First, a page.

Background Serious and debilitating symptoms of anxiety are the most common mental health problem worldwide, accounting for around 5% of all adult years lived with disability in the developed world. Avoidance behavior—avoiding social situations for fear of embarrassment, for instance—is a core feature of such anxiety. However, as for many other psychiatric symptoms the biological mechanisms underlying avoidance remain unclear. Methods Reinforcement learning models provide formal and testable characterizations of the mechanisms of decision making; here, we examine avoidance in these terms. A total of 101 healthy participants and individuals with mood and anxiety disorders completed an approach-avoidance go/no-go task under stress induced by threat of unpredictable shock. Results We show an increased reliance in the mood and anxiety group on a parameter of our reinforcement learning model that characterizes a prepotent (pavlovian) bias to withhold responding in the face of negative outcomes. This was particularly the case when the mood and anxiety group was under stress. Conclusions This formal description of avoidance within the reinforcement learning framework provides a new means of linking clinical symptoms with biophysically plausible models of neural circuitry and, as such, takes us closer to a mechanistic understanding of mood and anxiety disorders.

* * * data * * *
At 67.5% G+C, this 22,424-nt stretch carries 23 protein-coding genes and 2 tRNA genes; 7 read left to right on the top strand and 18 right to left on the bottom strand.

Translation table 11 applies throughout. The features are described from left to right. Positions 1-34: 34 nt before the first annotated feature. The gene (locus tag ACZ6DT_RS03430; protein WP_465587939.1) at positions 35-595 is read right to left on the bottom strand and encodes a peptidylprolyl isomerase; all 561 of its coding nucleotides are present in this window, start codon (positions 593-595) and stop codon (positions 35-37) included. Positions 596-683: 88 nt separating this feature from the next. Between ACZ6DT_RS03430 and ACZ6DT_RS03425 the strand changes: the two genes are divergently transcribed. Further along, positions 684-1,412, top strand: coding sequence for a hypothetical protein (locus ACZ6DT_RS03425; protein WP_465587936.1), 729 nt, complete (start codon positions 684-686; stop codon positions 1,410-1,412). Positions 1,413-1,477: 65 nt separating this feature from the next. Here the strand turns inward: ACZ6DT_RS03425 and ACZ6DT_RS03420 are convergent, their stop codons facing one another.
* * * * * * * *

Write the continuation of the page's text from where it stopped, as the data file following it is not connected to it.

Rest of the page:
Mkrtchian, A., Aylward, J., Dayan, P., Roiser, J. P., & Robinson, O. J. (2017). Modeling Avoidance in Mood and Anxiety Disorders Using Reinforcement Learning. Biological Psychiatry, 82(7), 532–539. https://doi.org/10.1016/j.biopsych.2017.01.017